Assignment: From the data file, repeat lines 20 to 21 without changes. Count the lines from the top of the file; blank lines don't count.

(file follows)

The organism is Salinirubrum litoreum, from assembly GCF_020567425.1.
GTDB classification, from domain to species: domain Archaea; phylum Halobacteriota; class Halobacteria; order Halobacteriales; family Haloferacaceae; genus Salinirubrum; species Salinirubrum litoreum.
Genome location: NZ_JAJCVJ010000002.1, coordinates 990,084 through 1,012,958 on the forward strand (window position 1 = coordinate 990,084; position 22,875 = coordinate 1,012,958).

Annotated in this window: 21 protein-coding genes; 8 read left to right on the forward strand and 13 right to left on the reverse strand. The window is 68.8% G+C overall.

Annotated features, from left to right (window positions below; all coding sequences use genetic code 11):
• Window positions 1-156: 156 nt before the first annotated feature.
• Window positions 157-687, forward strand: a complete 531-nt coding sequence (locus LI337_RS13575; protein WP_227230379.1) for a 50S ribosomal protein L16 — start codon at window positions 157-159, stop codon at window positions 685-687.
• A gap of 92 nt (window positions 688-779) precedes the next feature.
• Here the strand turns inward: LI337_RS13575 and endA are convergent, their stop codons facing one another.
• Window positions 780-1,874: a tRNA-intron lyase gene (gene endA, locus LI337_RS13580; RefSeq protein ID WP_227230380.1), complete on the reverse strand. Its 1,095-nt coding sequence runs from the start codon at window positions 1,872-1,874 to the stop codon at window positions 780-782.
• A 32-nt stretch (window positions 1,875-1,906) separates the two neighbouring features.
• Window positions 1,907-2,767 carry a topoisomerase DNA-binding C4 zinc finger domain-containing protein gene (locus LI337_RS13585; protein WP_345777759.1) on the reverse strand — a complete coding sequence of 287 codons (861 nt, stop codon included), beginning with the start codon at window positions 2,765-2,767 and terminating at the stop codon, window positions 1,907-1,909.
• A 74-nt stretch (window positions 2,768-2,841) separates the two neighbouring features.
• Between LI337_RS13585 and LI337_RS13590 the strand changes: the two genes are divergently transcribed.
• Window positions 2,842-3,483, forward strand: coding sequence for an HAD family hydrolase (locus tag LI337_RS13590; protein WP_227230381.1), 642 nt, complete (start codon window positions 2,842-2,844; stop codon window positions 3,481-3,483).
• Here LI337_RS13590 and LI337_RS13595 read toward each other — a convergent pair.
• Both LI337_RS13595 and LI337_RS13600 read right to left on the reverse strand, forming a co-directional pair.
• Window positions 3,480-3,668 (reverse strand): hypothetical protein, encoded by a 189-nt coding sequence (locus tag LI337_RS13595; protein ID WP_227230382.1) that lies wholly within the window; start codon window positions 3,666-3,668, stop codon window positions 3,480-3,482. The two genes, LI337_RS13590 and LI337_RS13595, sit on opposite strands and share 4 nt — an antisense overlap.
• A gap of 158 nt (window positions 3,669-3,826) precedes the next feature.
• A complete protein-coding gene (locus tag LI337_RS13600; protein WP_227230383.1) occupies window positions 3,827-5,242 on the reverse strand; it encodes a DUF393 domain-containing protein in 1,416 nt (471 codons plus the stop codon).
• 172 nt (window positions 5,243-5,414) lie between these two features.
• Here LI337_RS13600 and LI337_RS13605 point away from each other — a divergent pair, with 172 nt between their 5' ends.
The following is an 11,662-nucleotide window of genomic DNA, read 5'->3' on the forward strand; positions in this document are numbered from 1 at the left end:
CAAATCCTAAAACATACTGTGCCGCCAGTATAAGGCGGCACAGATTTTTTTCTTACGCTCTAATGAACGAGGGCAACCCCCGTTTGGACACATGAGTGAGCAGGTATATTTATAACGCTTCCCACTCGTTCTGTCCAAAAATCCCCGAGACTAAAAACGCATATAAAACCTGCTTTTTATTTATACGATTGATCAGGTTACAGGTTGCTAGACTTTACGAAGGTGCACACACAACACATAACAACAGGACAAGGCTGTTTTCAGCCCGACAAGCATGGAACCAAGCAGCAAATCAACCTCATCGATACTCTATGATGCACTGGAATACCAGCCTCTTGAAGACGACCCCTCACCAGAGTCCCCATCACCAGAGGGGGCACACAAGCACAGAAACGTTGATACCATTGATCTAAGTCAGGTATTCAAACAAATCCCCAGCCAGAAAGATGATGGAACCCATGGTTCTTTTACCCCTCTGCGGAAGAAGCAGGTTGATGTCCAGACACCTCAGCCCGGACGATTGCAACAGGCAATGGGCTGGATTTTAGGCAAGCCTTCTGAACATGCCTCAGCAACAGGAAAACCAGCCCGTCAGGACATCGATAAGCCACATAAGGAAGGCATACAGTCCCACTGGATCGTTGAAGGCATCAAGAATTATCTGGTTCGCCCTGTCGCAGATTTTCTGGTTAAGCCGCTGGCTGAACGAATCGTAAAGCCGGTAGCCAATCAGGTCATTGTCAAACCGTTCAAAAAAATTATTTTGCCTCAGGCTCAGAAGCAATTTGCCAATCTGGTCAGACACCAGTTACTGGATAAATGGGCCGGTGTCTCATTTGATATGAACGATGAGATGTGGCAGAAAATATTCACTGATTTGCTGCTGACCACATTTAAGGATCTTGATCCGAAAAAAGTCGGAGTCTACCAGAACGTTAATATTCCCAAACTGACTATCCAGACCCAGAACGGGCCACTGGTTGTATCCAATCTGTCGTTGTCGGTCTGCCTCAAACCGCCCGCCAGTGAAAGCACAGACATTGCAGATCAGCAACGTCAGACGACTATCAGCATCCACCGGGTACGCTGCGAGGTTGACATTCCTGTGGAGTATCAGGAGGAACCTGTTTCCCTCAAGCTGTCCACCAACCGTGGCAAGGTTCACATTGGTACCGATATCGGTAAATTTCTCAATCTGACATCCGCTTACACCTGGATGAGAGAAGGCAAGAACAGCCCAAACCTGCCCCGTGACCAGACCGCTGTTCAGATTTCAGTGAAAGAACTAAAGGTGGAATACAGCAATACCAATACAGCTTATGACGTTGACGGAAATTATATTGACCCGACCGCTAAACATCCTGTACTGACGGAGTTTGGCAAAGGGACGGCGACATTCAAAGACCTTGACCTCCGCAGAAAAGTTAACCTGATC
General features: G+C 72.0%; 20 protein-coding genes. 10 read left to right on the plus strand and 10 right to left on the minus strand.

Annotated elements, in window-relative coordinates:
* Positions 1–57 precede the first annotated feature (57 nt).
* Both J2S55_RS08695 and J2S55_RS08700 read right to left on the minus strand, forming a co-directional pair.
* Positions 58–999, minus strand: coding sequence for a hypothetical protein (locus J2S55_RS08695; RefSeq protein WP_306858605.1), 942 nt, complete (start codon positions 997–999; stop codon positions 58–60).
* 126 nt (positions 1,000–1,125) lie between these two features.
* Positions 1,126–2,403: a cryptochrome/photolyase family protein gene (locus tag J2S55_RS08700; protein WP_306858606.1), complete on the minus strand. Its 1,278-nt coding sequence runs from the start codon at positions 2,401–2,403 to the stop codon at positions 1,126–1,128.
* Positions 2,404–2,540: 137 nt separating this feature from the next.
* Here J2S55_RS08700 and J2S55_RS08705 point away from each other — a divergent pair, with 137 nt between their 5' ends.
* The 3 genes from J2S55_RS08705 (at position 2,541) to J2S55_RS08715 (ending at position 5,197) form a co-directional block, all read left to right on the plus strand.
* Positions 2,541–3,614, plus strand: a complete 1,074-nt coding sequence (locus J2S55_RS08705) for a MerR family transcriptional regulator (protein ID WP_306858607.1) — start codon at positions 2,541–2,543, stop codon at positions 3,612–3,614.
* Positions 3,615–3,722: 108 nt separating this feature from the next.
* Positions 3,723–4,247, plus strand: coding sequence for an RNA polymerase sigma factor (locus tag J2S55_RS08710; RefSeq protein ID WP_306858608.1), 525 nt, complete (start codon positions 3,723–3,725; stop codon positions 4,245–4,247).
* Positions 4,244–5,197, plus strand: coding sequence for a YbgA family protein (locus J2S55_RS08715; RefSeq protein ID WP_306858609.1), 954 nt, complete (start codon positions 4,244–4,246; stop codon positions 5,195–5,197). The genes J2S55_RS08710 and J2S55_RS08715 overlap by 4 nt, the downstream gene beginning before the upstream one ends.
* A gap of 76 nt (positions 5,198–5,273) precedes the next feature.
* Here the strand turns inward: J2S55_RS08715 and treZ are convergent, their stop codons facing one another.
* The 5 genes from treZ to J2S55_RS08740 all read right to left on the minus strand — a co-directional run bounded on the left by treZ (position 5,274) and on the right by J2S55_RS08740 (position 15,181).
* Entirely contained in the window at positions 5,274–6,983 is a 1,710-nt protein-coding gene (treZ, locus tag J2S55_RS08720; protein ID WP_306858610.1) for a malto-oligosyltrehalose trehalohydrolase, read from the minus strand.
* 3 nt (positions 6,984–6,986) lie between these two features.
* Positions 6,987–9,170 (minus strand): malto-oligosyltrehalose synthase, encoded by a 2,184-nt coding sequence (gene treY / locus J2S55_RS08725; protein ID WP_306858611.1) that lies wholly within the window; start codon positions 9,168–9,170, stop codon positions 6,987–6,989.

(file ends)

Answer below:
• A complete protein-coding gene (locus tag LI337_RS13600; protein WP_227230383.1) occupies window positions 3,827-5,242 on the reverse strand; it encodes a DUF393 domain-containing protein in 1,416 nt (471 codons plus the stop codon).
• 172 nt (window positions 5,243-5,414) lie between these two features.